'Tis not my speeches that you do mislike,
But 'tis my presence that doth trouble ye.
Rancour will out; proud prelate, in thy face
I see thy fury. If I longer stay,
We shall begin our ancient bickerings.
Lordings, farewell; and say, when I am gone,
I prophesied France will be lost ere long.
Exit Gloucester

CARDINAL
So there goes our Protector in a rage.
'Tis known to you he is mine enemy;
Nay more, an enemy unto you all,
And no great friend, I fear me, to the King.
Consider, lords, he is the next of blood
And heir apparent to the English crown.
Had Henry got an empire by his marriage,
And all the wealthy kingdoms of the west,
There's reason he should be displeased at it.
Look to it, lords; let not his smoothing words
Bewitch your hearts. Be wise and circumspect.
What though the common people favour him,
Calling him ‘ Humphrey, the good Duke of Gloucester,’
Clapping their hands and crying with loud voice
‘ Jesu maintain your royal excellence!’
With ‘ God preserve the good Duke Humphrey!’,
I fear me, lords, for all this flattering gloss,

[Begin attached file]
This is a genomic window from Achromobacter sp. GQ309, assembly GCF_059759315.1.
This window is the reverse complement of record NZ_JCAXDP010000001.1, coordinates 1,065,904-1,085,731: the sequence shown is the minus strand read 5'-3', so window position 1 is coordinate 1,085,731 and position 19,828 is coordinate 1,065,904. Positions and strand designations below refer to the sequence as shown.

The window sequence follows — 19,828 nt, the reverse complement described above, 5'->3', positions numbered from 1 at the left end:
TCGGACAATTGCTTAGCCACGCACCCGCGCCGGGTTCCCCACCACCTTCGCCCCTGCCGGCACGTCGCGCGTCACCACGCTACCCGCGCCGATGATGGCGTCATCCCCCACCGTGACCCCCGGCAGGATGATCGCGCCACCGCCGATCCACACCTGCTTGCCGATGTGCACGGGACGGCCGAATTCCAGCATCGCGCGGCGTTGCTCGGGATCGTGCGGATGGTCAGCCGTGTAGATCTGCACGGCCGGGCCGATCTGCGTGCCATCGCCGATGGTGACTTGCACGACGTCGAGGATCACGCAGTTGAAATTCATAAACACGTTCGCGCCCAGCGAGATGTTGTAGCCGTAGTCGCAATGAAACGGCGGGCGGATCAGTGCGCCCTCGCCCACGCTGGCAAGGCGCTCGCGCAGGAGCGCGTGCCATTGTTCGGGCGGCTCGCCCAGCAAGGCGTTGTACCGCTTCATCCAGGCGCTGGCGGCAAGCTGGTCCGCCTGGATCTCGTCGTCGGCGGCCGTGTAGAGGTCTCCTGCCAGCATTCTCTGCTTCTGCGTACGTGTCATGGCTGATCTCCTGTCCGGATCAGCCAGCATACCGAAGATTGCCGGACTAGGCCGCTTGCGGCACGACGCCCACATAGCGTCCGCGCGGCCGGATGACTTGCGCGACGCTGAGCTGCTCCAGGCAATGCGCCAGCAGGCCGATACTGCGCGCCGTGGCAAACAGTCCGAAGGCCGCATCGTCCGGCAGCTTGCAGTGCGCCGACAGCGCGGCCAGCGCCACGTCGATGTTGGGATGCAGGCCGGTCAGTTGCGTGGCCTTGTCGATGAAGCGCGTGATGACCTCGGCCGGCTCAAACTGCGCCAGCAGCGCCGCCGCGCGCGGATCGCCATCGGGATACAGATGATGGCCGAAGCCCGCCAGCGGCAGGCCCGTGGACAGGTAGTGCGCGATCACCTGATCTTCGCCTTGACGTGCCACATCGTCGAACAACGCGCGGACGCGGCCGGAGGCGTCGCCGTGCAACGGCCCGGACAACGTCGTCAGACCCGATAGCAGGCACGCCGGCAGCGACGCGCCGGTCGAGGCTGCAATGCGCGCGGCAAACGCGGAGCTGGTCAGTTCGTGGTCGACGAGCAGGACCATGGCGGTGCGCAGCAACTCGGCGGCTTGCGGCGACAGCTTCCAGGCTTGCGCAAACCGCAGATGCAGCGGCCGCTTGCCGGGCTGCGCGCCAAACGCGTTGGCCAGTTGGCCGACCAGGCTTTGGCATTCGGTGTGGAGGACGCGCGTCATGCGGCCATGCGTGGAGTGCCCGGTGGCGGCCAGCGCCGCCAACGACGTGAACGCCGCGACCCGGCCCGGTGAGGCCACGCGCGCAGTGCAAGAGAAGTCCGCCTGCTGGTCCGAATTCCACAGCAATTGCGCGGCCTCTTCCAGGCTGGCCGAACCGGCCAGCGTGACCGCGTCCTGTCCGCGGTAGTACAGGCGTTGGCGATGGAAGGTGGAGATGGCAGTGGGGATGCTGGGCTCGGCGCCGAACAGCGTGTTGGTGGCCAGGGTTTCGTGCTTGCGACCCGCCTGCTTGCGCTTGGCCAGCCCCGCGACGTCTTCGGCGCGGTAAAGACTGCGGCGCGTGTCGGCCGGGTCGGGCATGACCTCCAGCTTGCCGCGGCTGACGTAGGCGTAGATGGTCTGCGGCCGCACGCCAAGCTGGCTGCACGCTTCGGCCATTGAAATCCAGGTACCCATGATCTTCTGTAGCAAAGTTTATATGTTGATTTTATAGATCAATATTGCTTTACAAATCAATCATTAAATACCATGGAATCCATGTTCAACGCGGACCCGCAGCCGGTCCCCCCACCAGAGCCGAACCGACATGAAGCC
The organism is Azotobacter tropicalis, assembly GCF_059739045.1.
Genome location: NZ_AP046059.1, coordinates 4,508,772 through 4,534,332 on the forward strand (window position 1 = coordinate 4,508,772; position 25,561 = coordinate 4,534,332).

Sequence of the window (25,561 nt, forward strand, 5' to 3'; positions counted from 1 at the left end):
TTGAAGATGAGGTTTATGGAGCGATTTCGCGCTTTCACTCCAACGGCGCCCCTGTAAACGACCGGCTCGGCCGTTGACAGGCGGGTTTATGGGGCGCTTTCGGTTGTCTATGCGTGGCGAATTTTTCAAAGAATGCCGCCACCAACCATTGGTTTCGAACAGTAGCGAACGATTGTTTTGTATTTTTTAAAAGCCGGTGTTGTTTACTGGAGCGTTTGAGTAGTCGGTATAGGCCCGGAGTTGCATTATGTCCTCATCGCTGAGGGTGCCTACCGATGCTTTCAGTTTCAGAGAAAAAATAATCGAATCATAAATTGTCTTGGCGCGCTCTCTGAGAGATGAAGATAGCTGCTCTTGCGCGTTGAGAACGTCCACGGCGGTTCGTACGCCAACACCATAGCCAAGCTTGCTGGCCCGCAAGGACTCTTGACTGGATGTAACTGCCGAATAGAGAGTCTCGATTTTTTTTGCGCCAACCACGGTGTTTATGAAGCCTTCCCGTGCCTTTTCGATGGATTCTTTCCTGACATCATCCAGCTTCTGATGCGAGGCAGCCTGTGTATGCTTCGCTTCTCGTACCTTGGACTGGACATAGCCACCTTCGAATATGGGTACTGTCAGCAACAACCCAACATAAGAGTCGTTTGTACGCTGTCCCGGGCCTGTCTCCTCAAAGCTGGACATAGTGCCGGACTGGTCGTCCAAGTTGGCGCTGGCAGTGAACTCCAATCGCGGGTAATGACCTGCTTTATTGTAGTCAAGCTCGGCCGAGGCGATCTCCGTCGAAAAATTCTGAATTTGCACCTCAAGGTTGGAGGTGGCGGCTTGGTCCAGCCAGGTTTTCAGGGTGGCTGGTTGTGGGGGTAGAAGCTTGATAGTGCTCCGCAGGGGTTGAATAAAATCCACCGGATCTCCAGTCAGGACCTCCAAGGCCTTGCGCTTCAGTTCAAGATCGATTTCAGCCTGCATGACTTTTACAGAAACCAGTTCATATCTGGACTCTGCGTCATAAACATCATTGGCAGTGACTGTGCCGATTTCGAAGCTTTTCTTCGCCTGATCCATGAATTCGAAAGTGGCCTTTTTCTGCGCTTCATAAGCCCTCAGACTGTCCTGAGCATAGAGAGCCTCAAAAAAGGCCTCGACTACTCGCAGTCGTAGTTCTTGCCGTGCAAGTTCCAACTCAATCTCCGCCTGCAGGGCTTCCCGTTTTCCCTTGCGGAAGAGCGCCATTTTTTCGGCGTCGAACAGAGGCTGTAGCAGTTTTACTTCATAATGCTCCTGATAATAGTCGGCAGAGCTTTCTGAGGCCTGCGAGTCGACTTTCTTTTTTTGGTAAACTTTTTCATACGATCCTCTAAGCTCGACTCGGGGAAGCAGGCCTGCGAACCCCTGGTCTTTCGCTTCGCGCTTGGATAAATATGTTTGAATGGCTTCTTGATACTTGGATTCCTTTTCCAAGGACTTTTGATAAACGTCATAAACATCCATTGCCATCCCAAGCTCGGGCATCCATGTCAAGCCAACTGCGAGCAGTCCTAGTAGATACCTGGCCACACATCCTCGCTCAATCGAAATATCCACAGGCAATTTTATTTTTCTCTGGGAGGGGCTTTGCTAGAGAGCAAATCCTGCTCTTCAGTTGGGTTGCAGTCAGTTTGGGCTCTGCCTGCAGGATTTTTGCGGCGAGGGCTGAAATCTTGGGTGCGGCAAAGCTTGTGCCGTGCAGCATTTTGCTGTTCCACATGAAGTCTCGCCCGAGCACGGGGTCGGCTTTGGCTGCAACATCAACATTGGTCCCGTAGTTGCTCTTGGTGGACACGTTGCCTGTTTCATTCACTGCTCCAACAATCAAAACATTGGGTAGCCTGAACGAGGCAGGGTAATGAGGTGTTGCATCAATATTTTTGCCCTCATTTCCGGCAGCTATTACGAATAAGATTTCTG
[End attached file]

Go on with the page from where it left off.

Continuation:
He will be found a dangerous Protector.

BUCKINGHAM
Why should he then protect our sovereign,
He being of age to govern of himself?
Cousin of Somerset, join you with me,
And all together, with the Duke of Suffolk,
We'll quickly hoise Duke Humphrey from his seat.

CARDINAL
This weighty business will not brook delay;
I'll to the Duke of Suffolk presently.
Exit

SOMERSET
Cousin of Buckingham, though Humphrey's pride
And greatness of his place be grief to us,
Yet let us watch the haughty Cardinal;
His insolence is more intolerable
Than all the princes' in the land beside.
If Gloucester be displaced, he'll be Protector.

BUCKINGHAM
Or thou or I, Somerset, will be Protector,
Despite Duke Humphrey or the Cardinal.
Exeunt Buckingham and Somerset

SALISBURY
Pride went before; Ambition follows him.
While these do labour for their own preferment,
Behoves it us to labour for the realm.
I never saw but Humphrey Duke of Gloucester
Did bear him like a noble gentleman.
Oft have I seen the haughty Cardinal,
More like a soldier than a man o'th' church,
As stout and proud as he were lord of all,
Swear like a ruffian, and demean himself
Unlike the ruler of a commonweal.
Warwick, my son, the comfort of my age,
Thy deeds, thy plainness, and thy house-keeping
Hath won the greatest favour of the commons,
Excepting none but good Duke Humphrey;
And, brother York, thy acts in Ireland,
In bringing them to civil discipline,